The surveys show that the Filipino people are optimistic about the new year; that their lives will be better off in 2020.
The people’s perception is backed up by impressive growth statistics. It is most likely that Gross Domestic Product (GDP) growth in 2019 reached 6%. Growth would have been slightly higher if not for the squabble within the administration. Congress delayed the approval of the national budget, resulting in a dip in government spending in the first half of the year.
Underlying this growth are sound economic fundamentals. Inflation has been tamed. Interest rates have been slashed. The currency has stabilized. Revenue efforts, thanks to the series of tax reforms, have risen. Accordingly, the Philippine credit rating has secured investment grade, and the economic managers are aiming to get an A rating.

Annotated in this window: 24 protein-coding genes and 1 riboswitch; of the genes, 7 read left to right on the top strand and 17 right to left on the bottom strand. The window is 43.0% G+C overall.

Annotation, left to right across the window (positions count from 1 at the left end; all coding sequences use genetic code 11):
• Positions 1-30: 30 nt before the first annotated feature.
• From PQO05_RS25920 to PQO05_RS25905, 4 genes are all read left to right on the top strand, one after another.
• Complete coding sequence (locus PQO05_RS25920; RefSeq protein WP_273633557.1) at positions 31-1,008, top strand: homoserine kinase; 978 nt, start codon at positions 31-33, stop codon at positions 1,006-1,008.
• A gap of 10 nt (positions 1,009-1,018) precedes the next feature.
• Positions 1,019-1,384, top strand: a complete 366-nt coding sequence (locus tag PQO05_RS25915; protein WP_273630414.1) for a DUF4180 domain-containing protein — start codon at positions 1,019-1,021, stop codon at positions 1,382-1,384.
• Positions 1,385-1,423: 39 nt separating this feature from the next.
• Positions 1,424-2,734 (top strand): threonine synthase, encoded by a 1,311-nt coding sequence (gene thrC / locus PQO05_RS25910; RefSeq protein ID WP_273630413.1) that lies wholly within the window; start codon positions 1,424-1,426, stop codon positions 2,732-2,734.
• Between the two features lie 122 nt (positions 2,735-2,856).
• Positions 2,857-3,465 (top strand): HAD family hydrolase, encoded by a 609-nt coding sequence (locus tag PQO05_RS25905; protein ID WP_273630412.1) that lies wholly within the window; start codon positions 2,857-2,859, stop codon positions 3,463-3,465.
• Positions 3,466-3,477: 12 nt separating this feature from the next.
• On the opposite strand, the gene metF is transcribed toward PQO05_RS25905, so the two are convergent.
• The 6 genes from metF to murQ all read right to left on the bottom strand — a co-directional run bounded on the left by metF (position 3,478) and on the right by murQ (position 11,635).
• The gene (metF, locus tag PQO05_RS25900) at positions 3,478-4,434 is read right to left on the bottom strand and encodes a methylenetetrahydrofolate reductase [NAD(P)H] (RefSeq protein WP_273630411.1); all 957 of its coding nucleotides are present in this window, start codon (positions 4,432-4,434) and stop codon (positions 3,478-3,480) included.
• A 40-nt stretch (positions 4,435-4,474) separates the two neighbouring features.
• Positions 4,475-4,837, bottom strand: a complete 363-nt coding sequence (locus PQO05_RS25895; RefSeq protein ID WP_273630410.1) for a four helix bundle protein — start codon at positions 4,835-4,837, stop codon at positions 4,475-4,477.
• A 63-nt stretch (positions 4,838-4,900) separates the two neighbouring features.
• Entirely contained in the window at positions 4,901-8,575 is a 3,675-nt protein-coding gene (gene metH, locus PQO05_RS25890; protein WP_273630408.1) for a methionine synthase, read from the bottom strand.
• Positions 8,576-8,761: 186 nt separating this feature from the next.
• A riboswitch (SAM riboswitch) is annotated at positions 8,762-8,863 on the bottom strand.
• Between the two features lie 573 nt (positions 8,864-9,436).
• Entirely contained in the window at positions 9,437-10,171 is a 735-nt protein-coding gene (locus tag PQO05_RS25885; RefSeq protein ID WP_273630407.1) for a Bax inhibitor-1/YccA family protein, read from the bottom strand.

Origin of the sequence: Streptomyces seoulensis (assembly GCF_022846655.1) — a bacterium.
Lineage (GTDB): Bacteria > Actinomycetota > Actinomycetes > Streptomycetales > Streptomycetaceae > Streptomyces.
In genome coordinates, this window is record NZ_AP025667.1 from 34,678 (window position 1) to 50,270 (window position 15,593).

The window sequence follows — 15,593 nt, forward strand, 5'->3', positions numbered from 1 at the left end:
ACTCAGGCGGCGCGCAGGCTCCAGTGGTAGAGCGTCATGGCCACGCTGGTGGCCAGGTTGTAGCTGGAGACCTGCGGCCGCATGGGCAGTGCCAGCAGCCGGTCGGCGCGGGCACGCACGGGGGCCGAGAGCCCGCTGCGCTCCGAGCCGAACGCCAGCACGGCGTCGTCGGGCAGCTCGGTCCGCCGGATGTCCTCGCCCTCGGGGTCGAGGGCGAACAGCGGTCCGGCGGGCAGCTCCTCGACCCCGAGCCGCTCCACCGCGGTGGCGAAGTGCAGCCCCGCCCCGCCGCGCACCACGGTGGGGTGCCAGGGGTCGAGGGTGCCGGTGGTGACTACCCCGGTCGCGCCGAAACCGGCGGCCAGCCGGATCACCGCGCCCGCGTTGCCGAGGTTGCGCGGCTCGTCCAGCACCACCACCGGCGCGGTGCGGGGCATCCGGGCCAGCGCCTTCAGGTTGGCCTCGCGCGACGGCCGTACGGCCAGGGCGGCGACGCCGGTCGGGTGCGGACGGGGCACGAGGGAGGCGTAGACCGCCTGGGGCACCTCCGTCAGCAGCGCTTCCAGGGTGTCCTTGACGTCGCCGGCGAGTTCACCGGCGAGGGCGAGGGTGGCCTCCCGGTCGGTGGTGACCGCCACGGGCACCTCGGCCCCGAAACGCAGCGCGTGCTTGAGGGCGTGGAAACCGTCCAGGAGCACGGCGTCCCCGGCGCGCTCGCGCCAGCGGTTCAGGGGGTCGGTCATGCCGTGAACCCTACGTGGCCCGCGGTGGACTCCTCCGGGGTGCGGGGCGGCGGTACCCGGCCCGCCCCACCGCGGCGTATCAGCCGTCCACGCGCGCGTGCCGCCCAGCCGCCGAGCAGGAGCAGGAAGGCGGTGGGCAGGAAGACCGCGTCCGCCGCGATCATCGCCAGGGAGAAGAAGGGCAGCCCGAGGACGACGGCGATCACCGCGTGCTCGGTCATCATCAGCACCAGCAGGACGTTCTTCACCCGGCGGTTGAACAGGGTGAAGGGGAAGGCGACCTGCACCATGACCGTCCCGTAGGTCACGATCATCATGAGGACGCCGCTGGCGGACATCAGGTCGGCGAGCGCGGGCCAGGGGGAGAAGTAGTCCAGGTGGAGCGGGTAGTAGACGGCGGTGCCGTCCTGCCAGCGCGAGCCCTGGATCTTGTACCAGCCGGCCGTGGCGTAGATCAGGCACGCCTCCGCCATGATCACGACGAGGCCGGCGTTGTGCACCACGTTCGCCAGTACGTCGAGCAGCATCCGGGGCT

More importantly for development, unemployment and underemployment are at a historically low level. (In other words, jobless growth — a feature in the heyday of neoliberalism — is gone.) In the same vein, poverty reduction has accelerated — a decline in poverty incidence by more than six percentage points in a short period of three years, from 23.3% in 2015 to 16.6% in 2018.
Having a growth rate of 6% and above has been the norm since 2012. This is the longest high-growth streak that the Philippine economy has experienced. And we can expect better performance in the years to come, especially in light of the durable reforms that have been put in place.
It has become an axiom — for economists of whatever philosophical or ideological persuasion accept this — that what drives economic growth is having good institutions.